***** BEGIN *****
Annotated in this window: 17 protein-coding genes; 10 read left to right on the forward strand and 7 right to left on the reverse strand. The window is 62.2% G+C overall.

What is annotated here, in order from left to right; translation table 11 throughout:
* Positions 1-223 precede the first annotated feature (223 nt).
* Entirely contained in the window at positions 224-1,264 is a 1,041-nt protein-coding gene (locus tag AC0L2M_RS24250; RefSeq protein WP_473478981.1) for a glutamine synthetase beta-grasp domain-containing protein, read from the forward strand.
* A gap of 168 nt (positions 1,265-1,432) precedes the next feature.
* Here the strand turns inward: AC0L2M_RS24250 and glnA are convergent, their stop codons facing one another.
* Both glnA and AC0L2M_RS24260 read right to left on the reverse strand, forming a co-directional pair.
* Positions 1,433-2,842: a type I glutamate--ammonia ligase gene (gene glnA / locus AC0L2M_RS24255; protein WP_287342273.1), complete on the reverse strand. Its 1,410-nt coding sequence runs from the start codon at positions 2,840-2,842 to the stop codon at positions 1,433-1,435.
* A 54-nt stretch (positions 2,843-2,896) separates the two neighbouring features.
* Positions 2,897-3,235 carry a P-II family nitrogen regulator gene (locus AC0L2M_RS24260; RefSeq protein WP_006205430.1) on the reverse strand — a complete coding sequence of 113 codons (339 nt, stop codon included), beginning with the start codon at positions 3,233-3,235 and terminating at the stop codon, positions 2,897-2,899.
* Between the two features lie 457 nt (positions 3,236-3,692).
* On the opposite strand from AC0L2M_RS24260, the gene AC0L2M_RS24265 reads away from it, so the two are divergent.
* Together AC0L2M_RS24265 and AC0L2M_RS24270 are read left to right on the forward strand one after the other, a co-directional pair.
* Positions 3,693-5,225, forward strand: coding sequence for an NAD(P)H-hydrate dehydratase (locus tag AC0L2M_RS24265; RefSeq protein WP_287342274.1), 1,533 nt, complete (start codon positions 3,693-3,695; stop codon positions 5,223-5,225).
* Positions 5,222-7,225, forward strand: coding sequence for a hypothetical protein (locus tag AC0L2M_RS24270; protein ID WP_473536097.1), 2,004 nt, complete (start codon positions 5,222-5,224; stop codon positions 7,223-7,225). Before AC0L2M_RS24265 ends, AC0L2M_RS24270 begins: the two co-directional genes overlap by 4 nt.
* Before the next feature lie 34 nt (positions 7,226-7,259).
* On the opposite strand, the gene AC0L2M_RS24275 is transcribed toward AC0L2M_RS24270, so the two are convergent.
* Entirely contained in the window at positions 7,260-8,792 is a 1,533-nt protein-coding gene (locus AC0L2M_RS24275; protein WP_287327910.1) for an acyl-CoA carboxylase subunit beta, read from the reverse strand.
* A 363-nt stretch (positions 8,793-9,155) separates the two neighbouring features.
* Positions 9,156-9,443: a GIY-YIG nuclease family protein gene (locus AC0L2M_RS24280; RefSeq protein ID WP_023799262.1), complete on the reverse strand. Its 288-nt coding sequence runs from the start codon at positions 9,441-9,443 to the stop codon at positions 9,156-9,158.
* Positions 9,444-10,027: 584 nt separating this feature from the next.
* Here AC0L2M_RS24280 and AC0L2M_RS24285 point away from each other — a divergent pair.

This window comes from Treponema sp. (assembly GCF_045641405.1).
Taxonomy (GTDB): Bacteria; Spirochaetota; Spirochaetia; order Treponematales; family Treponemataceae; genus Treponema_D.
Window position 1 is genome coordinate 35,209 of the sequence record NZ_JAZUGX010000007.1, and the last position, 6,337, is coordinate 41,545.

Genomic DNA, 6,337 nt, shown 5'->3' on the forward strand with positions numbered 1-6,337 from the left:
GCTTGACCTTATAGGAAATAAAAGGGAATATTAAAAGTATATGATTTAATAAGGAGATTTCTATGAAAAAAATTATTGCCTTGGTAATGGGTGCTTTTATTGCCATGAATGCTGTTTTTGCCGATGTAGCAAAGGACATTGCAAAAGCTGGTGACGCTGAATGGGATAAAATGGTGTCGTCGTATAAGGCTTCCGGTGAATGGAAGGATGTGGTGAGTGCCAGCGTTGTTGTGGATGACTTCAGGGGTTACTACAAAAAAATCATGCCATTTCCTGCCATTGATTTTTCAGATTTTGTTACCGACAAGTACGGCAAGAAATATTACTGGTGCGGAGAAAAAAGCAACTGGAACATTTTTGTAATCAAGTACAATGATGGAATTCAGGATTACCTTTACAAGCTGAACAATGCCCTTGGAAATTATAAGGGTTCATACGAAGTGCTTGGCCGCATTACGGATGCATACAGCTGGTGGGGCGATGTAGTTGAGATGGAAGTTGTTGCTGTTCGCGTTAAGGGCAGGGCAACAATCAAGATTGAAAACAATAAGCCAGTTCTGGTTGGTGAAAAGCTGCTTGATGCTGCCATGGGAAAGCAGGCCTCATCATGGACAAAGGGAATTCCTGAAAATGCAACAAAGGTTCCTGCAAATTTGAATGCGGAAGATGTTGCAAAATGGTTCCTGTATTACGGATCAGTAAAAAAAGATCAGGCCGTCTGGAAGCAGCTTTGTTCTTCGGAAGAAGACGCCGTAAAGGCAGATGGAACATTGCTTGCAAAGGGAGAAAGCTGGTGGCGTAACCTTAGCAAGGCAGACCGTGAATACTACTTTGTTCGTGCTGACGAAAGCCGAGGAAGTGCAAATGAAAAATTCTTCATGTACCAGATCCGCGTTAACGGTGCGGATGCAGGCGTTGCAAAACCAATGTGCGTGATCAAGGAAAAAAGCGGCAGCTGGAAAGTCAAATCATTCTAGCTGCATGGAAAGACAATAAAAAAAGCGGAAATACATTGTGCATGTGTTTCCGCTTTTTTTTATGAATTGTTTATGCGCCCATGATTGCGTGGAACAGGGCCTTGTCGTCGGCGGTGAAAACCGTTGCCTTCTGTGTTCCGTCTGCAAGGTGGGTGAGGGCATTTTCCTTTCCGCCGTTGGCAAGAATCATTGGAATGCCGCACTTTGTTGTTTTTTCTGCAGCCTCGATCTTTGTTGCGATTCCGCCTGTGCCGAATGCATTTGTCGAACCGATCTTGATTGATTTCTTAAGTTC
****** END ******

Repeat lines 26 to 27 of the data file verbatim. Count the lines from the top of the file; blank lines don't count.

Genomic DNA, 6,337 nt, shown 5'->3' on the forward strand with positions numbered 1-6,337 from the left:
GCTTGACCTTATAGGAAATAAAAGGGAATATTAAAAGTATATGATTTAATAAGGAGATTTCTATGAAAAAAATTATTGCCTTGGTAATGGGTGCTTTTATTGCCATGAATGCTGTTTTTGCCGATGTAGCAAAGGACATTGCAAAAGCTGGTGACGCTGAATGGGATAAAATGGTGTCGTCGTATAAGGCTTCCGGTGAATGGAAGGATGTGGTGAGTGCCAGCGTTGTTGTGGATGACTTCAGGGGTTACTACAAAAAAATCATGCCATTTCCTGCCATTGATTTTTCAGATTTTGTTACCGACAAGTACGGCAAGAAATATTACTGGTGCGGAGAAAAAAGCAACTGGAACATTTTTGTAATCAAGTACAATGATGGAATTCAGGATTACCTTTACAAGCTGAACAATGCCCTTGGAAATTATAAGGGTTCATACGAAGTGCTTGGCCGCATTACGGATGCATACAGCTGGTGGGGCGATGTAGTTGAGATGGAAGTTGTTGCTGTTCGCGTTAAGGGCAGGGCAACAATCAAGATTGAAAACAATAAGCCAGTTCTGGTTGGTGAAAAGCTGCTTGATGCTGCCATGGGAAAGCAGGCCTCATCATGGACAAAGGGAATTCCTGAAAATGCAACAAAGGTTCCTGCAAATTTGAATGCGGAAGATGTTGCAAAATGGTTCCTGTATTACGGATCAGTAAAAAAAGATCAGGCCGTCTGGAAGCAGCTTTGTTCTTCGGAAGAAGACGCCGTAAAGGCAGATGGAACATTGCTTGCAAAGGGAGAAAGCTGGTGGCGTAACCTTAGCAAGGCAGACCGTGAATACTACTTTGTTCGTGCTGACGAAAGCCGAGGAAGTGCAAATGAAAAATTCTTCATGTACCAGATCCGCGTTAACGGTGCGGATGCAGGCGTTGCAAAACCAATGTGCGTGATCAAGGAAAAAAGCGGCAGCTGGAAAGTCAAATCATTCTAGCTGCATGGAAAGACAATAAAAAAAGCGGAAATACATTGTGCATGTGTTTCCGCTTTTTTTTATGAATTGTTTATGCGCCCATGATTGCGTGGAACAGGGCCTTGTCGTCGGCGGTGAAAACCGTTGCCTTCTGTGTTCCGTCTGCAAGGTGGGTGAGGGCATTTTCCTTTCCGCCGTTGGCAAGAATCATTGGAATGCCGCACTTTGTTGTTTTTTCTGCAGCCTCGATCTTTGTTGCGATTCCGCCTGTGCCGAATGCATTTGTCGAACCGATCTTGATTGATTTCTTAAGTTC